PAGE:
We monitored all the test rig sensors simultaneously, which is inherently feasible by using the FPGA, but also conveniently supported by the C Series I/O modules. We passed the acquired sensor data (transferred from FPGA to host) and control set points (transferred from host to FPGA) using built-in DMA FIFO libraries, which were extremely easy to use and did not require much effort to set up needed reliable data routes. We implemented the control of test rig variables such as thrust, torque, and rotor speed using the LabVIEW PID and Fuzzy Logic Toolkit. Because we did not need to design our own PID controllers, we saved time developing the control architecture for the test rig.
We chose NI hardware and software because of the compatibility with the sensors used, ease of initial setup, and support from the NI team. The NI platform also offers the greatest flexibility for future equipment developments because we can easily transfer both code modules and I/O modules to future test equipment. Training courses in LabVIEW and Embedded Control and Monitoring helped kick start our development process of the test rig. The many tutorials and online trainings have addressed most of the challenges that we faced along the way. When we needed additional help, NI application engineers offered in-depth support.
To conclude, NI delivered excellent support throughout the development of the test rig software. High-quality results were imperative to our research, but LabVIEW and CompactRIO exceeded our expectations. Even when we were getting started, the NI platform helped us quickly integrate complex control and DAQ methods, which greatly accelerated the development of our automated test rig for the assessment of rotor-to-rotor interference in small UAVs. The value of NI’s products and the amount of time saved was irreplaceable.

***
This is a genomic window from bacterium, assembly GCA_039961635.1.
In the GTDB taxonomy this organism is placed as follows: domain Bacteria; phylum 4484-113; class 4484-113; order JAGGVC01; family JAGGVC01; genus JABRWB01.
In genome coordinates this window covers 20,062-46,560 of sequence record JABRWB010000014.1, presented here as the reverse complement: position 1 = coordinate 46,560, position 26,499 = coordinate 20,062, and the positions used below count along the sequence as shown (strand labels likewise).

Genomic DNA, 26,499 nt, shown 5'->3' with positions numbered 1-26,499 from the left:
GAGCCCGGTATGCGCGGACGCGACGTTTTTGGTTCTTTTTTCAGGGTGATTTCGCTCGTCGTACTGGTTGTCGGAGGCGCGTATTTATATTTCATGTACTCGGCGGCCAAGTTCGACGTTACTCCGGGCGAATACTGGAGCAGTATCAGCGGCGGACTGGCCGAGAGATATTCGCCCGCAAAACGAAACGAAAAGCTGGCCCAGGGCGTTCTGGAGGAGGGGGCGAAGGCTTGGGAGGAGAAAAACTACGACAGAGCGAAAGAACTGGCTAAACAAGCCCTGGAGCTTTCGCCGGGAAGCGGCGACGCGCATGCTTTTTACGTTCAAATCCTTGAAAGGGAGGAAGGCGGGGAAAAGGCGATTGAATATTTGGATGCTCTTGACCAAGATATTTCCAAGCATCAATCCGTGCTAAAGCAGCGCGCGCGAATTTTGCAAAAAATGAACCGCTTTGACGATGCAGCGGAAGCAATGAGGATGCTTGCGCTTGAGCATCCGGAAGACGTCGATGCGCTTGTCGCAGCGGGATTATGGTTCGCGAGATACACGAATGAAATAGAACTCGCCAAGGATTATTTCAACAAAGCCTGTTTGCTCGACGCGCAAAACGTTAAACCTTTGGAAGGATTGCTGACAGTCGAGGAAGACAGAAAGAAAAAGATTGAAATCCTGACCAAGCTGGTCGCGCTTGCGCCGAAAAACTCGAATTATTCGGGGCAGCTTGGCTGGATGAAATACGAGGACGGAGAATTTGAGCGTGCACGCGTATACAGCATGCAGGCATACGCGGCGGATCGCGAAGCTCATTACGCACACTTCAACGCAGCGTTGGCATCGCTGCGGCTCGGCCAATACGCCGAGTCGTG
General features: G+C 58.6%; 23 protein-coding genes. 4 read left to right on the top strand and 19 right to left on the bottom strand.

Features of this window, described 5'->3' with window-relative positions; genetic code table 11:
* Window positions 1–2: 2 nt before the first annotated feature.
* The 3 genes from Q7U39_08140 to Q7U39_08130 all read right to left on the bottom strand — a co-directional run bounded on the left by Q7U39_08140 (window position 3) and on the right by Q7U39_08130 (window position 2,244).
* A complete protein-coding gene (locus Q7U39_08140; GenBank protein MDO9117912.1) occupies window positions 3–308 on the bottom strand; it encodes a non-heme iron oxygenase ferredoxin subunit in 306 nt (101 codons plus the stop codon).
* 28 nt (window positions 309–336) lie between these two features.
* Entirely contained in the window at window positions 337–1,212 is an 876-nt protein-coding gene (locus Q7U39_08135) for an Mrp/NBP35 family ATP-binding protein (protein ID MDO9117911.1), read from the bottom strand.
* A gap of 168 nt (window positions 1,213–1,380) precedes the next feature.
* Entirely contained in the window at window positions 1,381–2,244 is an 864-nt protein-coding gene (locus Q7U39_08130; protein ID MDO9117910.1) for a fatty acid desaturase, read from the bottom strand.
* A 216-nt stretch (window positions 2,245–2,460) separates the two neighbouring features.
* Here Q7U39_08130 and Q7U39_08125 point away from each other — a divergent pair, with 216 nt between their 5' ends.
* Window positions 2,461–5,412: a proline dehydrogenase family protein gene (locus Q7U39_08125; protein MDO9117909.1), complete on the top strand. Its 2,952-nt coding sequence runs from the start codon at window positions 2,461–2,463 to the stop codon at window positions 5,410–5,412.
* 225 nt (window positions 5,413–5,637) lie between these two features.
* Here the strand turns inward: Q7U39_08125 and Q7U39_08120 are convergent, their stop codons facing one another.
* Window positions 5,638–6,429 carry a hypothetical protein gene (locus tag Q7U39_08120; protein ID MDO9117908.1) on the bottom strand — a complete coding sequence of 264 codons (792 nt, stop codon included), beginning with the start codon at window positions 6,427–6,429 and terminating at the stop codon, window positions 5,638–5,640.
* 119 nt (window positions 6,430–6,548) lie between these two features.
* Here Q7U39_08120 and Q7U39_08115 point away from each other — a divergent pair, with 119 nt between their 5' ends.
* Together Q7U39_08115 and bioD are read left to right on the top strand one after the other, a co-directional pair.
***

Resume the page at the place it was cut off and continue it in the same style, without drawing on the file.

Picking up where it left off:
The produced test rig has already proven to be useful in mapping the performance of an overlapping propulsion system when using off-the-shelf UAV rotors (Figure 6). This data represents a snapshot of what we achieved with the high-quality reliable NI equipment in a short time period. We can now use such data to correct theoretical calculations, which allows us to carry out more complex investigations and will ultimately increase the efficiency of future small multi-rotor systems.
We plan to publish the data library in a PhD thesis, but we already use it to support propulsion system analytical calculations, such as blade element momentum theory (BEMT). After the data library is released, other engineers can save a huge amount of time investigating rotor-to-rotor effects, which will ultimately accelerate the development of future small UAVs.
University of Southampton